Therefore, we are looking forward to the Logistics Response Team Training (LRT) next year in Madagascar. The LRT, adapted specifically to the Madagascar context, will allow us to improve the efficiency of our response during an emergency.
For you, what are the advantages of working with a broad community of humanitarians during disasters?
Working with a big community allows us to leverage on the different expertise and backgrounds of everyone involved. The constant exchange means continuous learning and improvement.
In Madagascar, we are in the process of implementing our new national strategy for disaster risk management. Our objective is to be resilient to disaster risks, to contribute to sustainable development.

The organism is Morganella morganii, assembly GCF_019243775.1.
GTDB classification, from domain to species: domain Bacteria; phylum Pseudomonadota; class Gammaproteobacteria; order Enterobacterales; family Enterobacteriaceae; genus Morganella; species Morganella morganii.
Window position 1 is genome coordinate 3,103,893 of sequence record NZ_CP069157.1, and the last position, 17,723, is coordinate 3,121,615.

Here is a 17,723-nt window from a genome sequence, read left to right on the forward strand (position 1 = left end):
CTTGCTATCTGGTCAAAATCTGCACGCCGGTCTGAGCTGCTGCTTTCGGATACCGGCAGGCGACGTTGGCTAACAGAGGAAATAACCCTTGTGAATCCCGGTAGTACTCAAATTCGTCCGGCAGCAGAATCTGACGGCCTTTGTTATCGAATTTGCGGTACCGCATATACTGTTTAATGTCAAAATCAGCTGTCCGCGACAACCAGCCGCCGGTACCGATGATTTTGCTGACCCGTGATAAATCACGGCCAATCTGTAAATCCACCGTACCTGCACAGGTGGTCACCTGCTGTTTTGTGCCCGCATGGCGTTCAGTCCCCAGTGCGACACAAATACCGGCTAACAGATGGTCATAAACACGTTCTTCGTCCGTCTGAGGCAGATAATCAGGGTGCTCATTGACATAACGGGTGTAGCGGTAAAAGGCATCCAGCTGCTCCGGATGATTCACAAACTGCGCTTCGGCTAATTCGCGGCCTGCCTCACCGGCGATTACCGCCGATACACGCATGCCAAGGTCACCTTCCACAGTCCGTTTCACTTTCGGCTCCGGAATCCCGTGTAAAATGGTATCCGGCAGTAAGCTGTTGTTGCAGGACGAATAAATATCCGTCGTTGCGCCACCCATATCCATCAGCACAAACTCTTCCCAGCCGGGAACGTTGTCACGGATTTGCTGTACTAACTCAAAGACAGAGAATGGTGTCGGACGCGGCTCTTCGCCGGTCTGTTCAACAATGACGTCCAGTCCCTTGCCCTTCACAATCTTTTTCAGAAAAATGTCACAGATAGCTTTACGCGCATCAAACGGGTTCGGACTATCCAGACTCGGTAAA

Even if our developing capacities are strong enough to respond to first emergency situations, the high severity of a disaster at the national level may lead us to ask for international assistance; if ever that moment came, we need support, and it’s good to stay connected to the humanitarian community. However, Madagascar also has a lot to contribute to the humanitarian community, such as how to better include communities in emergencies and crisis management.
Collaboration is mutual. This is also true for the preparedness project with the Global Logistics Cluster: it is a mutual learning process.